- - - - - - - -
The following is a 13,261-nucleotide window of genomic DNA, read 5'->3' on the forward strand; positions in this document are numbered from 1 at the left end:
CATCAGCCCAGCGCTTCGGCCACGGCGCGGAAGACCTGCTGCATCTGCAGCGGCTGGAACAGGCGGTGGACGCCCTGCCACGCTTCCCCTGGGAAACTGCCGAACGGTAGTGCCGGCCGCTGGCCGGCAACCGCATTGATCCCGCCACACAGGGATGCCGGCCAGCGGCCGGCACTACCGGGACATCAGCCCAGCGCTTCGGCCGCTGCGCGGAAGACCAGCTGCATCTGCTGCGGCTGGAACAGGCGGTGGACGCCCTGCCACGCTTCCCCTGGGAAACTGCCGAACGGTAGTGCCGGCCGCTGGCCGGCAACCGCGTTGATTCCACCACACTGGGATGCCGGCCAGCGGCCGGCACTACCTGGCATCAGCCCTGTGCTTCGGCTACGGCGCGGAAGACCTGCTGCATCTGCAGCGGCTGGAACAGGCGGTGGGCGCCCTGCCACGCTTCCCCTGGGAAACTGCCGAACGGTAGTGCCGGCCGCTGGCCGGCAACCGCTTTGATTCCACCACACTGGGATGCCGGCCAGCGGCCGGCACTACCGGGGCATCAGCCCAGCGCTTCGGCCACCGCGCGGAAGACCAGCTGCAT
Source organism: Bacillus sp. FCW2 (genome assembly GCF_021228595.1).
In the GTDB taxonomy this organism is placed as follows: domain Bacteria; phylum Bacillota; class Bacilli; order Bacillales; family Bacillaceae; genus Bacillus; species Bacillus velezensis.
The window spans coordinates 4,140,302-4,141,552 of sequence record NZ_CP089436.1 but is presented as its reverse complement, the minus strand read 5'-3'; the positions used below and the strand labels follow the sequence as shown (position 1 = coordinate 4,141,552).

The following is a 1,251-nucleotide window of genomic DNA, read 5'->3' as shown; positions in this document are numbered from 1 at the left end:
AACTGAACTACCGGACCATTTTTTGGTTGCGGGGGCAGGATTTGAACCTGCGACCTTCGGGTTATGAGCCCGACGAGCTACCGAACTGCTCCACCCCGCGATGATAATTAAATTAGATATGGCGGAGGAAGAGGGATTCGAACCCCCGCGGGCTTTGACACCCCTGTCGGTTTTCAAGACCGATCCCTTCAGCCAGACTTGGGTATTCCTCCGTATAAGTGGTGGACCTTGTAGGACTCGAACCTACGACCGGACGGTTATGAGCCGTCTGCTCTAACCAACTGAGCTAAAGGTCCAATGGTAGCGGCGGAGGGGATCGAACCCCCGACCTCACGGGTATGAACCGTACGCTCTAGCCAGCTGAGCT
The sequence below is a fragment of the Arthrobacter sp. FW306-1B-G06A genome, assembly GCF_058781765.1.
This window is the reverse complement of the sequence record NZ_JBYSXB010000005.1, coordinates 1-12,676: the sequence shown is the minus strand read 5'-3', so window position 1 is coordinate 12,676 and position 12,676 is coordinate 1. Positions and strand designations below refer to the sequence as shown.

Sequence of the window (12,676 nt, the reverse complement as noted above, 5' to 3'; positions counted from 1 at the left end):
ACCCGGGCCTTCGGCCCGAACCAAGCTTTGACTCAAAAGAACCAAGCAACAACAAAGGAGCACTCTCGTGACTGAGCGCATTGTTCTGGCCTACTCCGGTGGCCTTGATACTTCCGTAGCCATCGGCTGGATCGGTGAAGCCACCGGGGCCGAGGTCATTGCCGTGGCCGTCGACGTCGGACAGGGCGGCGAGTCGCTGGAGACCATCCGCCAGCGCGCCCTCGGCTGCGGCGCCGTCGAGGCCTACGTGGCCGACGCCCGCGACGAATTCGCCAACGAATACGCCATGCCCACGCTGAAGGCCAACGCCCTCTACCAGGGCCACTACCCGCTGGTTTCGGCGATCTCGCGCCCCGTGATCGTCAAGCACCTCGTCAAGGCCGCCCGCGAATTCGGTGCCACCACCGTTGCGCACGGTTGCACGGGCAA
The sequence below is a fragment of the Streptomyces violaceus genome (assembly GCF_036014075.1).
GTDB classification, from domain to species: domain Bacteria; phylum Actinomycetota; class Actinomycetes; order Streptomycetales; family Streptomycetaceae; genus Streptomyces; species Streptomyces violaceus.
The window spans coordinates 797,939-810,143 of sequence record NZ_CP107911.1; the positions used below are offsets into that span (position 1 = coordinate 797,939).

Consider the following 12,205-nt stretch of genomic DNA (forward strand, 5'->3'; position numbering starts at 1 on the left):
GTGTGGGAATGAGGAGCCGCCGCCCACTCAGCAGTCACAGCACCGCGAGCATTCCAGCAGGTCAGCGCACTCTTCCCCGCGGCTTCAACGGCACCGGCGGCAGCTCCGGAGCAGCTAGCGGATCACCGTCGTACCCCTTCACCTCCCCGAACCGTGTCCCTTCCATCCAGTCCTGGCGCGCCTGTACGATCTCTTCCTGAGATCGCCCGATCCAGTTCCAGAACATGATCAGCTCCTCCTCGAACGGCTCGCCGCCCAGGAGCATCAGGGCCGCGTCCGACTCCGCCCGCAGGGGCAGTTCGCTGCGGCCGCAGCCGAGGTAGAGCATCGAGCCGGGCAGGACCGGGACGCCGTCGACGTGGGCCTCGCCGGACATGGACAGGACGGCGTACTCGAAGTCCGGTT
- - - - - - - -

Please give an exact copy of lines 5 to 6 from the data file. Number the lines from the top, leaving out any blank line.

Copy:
The window spans coordinates 4,140,302-4,141,552 of sequence record NZ_CP089436.1 but is presented as its reverse complement, the minus strand read 5'-3'; the positions used below and the strand labels follow the sequence as shown (position 1 = coordinate 4,141,552).

The following is a 1,251-nucleotide window of genomic DNA, read 5'->3' as shown; positions in this document are numbered from 1 at the left end: